I was pulling out my Christmas decorations the other day, as I always do the day after Thanksgiving, and I couldn't help but laugh at myself. As much as I hate to see people caught up in rituals, I realized that I was one of those people. I always put up my Christmas decorations the day after Thanksgiving; I only play Christmas music during the season, and I overload on Christmas movies. I am so full of the Holiday Spirit by Christmas Day that all my friends call me Mrs. Claus.
Not to say that following traditions are a bad thing( I use my mothers recipe for making eggnog because it is the best, not simply because the season calls for it). But it's when we allow the traditions to overtake our lives, and not allow for spontaneity that we miss the whole meaning of life. I mean would you tell Aunt Trina; who has been praying for a man for 20 years and has now found a steady up through the holidays, that she can't bring her date to the family dinner because you only have room for 20, just like you do every year? You wouldn't dare!!!
Isn't this is why so many of us don't attend church services? We already know how every second of the service will go. Or what about the annual Company Holiday Dinner? Or your little nieces ballet troupes Annual Dance Recital. They always perform The Nutcracker and little Jenny is always a Sugar Plum Fairy.
The act of doing something merely because it is always done this way becomes trite and meaningless. We fail to find value in ourselves and our lives when no passion or real thought is put into the things we do, day after day. Moments or events that occur in our lives would lose value and not remain in the corners of our memory, if we were to succumb to mere human rituals and traditions. I attended my brothers wedding several years ago, and the one thing that stands out the most to me about the ceremony is the fact that the officiating minister forgot my brothers name. My brothers name is Tom, but the minister kept calling him Samuel.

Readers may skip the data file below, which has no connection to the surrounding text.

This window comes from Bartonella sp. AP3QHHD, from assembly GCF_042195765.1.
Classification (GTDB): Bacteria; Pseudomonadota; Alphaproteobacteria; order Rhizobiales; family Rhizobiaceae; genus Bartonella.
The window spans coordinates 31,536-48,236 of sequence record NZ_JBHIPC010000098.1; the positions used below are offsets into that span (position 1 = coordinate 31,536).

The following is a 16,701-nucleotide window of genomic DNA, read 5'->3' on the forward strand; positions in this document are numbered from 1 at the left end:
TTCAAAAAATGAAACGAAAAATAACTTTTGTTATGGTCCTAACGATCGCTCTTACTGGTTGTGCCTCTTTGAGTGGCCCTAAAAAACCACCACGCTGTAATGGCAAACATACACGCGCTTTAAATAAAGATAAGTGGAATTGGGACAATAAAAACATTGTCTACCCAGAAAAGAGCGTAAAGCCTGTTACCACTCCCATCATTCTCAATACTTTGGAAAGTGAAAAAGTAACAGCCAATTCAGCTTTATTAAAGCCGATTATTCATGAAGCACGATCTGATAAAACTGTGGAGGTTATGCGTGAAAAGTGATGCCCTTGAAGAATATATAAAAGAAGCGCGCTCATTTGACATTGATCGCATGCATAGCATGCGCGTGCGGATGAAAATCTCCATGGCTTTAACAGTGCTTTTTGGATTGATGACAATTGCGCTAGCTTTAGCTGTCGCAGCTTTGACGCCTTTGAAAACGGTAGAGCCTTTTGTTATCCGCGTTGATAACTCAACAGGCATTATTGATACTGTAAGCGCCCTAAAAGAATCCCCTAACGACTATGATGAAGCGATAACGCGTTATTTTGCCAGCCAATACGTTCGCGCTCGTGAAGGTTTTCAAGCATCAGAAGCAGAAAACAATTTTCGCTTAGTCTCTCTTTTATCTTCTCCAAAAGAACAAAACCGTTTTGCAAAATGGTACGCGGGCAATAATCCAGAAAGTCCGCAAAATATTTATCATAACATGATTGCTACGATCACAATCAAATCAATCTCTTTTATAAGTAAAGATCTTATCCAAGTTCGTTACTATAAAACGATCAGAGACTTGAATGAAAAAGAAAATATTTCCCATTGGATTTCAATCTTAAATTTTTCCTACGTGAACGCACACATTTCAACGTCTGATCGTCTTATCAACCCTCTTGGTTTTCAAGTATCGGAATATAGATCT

My dream wedding use to consist of a dozen bridesmaids and groomsmen. There would be bells, lace, a long train to my gown, and roses all over the place in a chapel with hundreds of guest. I now dream of a room or hall where my groom and myself would stand in an empty room before the minister and declare our vows. Talk about bucking tradition.
Don't think I'm putting you down if the night before Christmas you bake the cookies and place them on a plate along with a glass of milk, waiting for the big guy to arrive. I'm just saying if the cookies should happen to burn and your child suggest making peanut butter crackers instead don't have a cow. We have traditions because the original event was so life changing and memorable for all involved, that we want to relive that moment year after year and time after time. We want our family and friends to enjoy the times and conversations we share. We want each gathering to be magical.
So once you have put up the tree and are preparing for the ceremonial lighting, look around at the faces of those in your presence; smile and add that moment into your memory bank.